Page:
The biggest vaccuum cleaner in the world

Every hockey player's dream: clear ice between me and the puck, and the goal. (Photo: Will)

Picture the largest vaccuum cleaner in the world. As big as a truck. Now double its size and give it the suction pull of a jet engine. Times 10.

That’s how badly I sucked at hockey last night.

Am I being harsh? Probably. We’re usually our worst critics (well, unless you’re Rebecca Black, the “Friday” chick) but I didn’t play well. Couldn’t get near the puck for most of it, had trouble snow-ploughing under pressure when the boards loomed fast, and screwed up my only two potentially great moments: a clear-ice breakaway (above) where I got mown down by a better skater, and an all-alone open goalface where I couldn’t control a bouncing puck when it mattered. I also managed to skate offside repeatedly. Sigh. (Helpfully, Will showed up while I was on the bench, late in the game, and quoted The Simpsons at me: “There comes a time in every son’s life when he realises he’s better than his father …” (For Bart, this happened when he was three.) Will is even better at sledging, or “verbal disintegration”, as the cricketers call it, than he is at hockey. Don’t get me wrong: I’m proud.)

The good news is that even a terrible game of ice hockey, a howler like last night, is about 100 times more fun than most activities you can do on a Wednesday night. Even while sucking, I felt very alive.

Figure skating graduation night

I’d been pumped. As I arrived, I wandered over and saw the figure skaters doing their end-of-course presentation. One girl twirling and whirling and accepting the wild applause of her classmates and family. Then Will’s Intermediate class played their game, Will scored twice (playing Like A Boss! – Smartarse: watch it here) and everybody was blitzing. And my friend Renee turned up with home-baked “ninjabread men” as a pre-game snack, which had coach Lliam whooping and made me wonder if this should be among the world’s top three inventions ever: gingerbread men shaped like ninjas. How could that be bettered? So life was good and I was thinking: Let me out on that ice! Yeah!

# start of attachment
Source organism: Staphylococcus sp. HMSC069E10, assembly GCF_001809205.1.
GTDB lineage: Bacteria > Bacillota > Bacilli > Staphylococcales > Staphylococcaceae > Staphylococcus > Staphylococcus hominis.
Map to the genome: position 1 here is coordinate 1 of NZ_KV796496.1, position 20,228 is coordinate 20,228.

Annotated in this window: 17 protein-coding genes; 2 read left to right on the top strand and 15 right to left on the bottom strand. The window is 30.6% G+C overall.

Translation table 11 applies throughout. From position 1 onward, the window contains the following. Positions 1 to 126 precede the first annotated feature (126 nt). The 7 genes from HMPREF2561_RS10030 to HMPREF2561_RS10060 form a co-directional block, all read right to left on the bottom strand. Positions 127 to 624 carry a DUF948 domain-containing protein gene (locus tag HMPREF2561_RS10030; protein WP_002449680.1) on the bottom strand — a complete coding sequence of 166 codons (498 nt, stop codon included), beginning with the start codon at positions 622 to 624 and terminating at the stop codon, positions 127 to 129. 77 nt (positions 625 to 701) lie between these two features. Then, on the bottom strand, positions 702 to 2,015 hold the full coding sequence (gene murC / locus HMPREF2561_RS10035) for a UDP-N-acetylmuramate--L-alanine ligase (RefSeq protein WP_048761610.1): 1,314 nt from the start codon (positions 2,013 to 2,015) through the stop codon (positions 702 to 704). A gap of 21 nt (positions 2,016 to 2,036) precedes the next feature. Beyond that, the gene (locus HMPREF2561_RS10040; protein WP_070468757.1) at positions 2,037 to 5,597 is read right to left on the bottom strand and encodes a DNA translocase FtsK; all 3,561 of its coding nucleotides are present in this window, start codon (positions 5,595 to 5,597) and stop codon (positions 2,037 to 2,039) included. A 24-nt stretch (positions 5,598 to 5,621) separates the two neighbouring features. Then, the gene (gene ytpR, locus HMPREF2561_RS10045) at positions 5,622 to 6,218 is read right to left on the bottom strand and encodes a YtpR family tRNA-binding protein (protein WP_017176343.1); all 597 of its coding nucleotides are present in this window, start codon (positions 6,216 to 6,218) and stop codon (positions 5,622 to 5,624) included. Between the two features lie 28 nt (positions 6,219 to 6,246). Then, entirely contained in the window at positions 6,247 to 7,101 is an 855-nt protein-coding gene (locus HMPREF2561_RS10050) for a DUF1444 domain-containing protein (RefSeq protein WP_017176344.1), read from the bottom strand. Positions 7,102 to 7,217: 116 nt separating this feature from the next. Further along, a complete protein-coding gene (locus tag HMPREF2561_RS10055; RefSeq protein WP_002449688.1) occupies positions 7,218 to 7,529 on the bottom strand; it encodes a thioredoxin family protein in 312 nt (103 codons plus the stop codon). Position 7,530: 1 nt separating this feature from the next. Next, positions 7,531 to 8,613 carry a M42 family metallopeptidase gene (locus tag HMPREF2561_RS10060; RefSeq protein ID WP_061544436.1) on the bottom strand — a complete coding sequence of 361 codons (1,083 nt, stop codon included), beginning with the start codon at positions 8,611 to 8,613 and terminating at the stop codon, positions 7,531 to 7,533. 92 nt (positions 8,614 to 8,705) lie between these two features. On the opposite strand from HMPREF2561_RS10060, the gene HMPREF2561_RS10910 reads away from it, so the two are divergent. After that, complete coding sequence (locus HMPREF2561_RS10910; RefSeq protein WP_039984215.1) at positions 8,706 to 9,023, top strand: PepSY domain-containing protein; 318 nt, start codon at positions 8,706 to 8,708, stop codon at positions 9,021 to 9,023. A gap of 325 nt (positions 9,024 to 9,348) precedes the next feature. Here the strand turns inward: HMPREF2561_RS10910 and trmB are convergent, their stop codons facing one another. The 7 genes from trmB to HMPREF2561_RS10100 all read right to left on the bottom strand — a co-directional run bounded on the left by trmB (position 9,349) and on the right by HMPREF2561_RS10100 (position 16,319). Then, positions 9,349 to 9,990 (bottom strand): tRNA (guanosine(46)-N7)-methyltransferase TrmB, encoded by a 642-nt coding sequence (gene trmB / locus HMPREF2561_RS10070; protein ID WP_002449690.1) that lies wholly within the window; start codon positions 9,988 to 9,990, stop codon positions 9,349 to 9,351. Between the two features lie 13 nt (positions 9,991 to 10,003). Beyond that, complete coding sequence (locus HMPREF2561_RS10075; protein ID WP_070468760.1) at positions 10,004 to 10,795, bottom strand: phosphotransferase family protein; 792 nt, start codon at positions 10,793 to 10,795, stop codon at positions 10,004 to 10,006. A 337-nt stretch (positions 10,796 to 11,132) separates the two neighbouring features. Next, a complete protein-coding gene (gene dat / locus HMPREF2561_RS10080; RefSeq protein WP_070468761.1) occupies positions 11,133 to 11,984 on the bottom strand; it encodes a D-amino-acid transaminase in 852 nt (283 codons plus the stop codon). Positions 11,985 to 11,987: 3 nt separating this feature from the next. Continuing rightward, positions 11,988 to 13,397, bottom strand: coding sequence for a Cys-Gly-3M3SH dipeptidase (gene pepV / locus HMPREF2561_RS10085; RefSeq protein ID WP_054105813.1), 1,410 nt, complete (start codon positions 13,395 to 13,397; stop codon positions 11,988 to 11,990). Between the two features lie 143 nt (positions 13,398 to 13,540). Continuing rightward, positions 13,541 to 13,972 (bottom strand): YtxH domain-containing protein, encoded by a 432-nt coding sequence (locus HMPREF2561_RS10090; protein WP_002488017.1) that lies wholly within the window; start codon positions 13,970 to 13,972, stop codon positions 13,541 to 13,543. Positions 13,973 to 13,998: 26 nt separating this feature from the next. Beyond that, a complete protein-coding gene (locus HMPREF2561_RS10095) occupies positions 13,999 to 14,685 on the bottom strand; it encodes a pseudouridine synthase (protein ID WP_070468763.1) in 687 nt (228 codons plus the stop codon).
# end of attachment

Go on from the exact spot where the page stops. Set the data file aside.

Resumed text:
And then it went to hell. There are excuses, mainly a painful one. I sort of hurt my shoulder a few weeks ago and last night’s first crash of the night, in my opening shift, finished it off. I’d love to say it’s a tough guy injury, damaged while playing hockey, or wrestling a shark or beating up bikies or something, but in fact it’s a snoring injury. I was sleeping in youth hostel-style bunk bed accommodation at the Queenscliff Dive Centre and a guy was snoring badly in my room, which was also claustrophobic and hot. I trudged off to the common room, attempted to sleep on a couch and woke up with muscles behind my left shoulder blade complaining loudly. It hasn’t gone away, no matter how hard I’ve tried to work it at the gym. One hit last night, which was a good collision – I fully “boarded” a guy – and it went. Then, second shift, I got planted into the bench and my left arm and shoulder took it again. I haven’t felt pain like that for a while.

Getting physical, chasing the puck. (Me in red)

To the point that I thought I’d have to sit out the game, but then I pulled myself together and thought: “You’re a hockey player. Go play hockey.” And I did. The shoulder, once warmed up, held up mostly. Today? Well, it looks like medical expenses are about to begin.